They try but somehow the love story just won’t tell itself in a way that makes any sense:
It may sound rational to conjecture that love is merely an emergent property of consciousness that has matured throughout the course of human evolution. But emergence is no less of a “god of the gaps” belief than Zeus’s lighting or Thor’s thunder. Zoe is a great film but it presents a storyline often used to show how inexplicable and ineffable love is in order to get me to believe that it isn’t.
For example, the underlying dogma assumes reductionism (everything is material). Thus, the question addressed isn’t the obvious one, “Can a synthetic love a human?”; it is “Can a human love a synthetic?” The assumption, in other words, is that Zoe can definitely love. It is presented without explanation as if no explanation is needed. The story question is whether Cole can love her back.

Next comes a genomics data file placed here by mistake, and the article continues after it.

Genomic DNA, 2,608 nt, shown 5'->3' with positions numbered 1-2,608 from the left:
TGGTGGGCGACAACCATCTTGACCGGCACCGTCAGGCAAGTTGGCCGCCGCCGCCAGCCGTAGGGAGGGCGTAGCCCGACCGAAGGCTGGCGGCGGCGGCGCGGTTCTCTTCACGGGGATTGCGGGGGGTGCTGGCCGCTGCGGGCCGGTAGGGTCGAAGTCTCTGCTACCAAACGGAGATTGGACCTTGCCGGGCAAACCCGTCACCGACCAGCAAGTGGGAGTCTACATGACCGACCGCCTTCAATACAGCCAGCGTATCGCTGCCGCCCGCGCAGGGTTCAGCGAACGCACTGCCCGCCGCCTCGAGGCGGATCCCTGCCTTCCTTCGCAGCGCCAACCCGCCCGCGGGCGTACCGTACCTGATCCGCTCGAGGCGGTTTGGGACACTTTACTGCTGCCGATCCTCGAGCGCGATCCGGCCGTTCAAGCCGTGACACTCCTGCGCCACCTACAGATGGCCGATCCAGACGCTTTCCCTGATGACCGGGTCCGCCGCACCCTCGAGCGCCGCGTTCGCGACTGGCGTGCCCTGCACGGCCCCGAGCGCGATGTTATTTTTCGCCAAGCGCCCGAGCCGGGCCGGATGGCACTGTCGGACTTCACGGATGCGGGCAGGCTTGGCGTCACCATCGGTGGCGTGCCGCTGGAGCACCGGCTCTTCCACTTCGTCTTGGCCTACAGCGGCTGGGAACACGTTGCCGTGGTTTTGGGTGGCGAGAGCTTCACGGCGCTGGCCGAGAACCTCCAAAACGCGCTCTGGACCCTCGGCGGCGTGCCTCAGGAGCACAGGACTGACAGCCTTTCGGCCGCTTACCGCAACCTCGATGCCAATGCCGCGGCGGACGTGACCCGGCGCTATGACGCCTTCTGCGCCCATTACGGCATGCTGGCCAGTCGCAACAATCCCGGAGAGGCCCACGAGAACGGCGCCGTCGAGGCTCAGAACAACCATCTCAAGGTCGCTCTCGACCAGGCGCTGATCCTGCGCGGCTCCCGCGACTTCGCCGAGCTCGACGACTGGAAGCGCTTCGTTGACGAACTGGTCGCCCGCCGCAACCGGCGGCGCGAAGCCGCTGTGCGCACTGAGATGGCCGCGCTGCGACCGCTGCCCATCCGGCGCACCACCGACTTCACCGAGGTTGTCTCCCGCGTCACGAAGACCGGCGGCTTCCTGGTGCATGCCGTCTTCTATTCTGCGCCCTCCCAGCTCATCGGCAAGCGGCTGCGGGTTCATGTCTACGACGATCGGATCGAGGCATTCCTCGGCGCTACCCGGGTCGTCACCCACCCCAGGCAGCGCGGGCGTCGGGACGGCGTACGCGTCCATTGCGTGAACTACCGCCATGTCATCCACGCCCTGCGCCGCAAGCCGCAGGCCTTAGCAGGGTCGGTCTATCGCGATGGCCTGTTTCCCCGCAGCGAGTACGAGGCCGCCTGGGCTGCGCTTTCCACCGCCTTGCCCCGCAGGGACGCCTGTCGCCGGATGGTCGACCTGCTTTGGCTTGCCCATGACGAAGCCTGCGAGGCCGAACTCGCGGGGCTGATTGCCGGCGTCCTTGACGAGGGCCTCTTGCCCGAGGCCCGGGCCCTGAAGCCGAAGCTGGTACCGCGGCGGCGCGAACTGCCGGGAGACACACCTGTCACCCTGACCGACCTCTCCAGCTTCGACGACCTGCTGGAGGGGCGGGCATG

Fortunately, the film stays with the story; it does not turn into a manifesto for AI rights. For that reason, I’ll give Zoe a 5/10 on the dogma scale.
Overall: Underlying assumptions aside, it’s a great film with good acting and believable dialogue. Adam Nieri, “A Mind Matters Review: Zoe (2018), an Android’s Love Story” at Mind Matters
Follow UD News at Twitter!
Also by Adam Nieri: A Mind Matters Review: Travelers” Portrays AI As A Benevolent God
Alita: Battle Angel (2019): A Mind Matters Review If you love anime and felt betrayed by the flop of Ghost, I would highly recommend Alita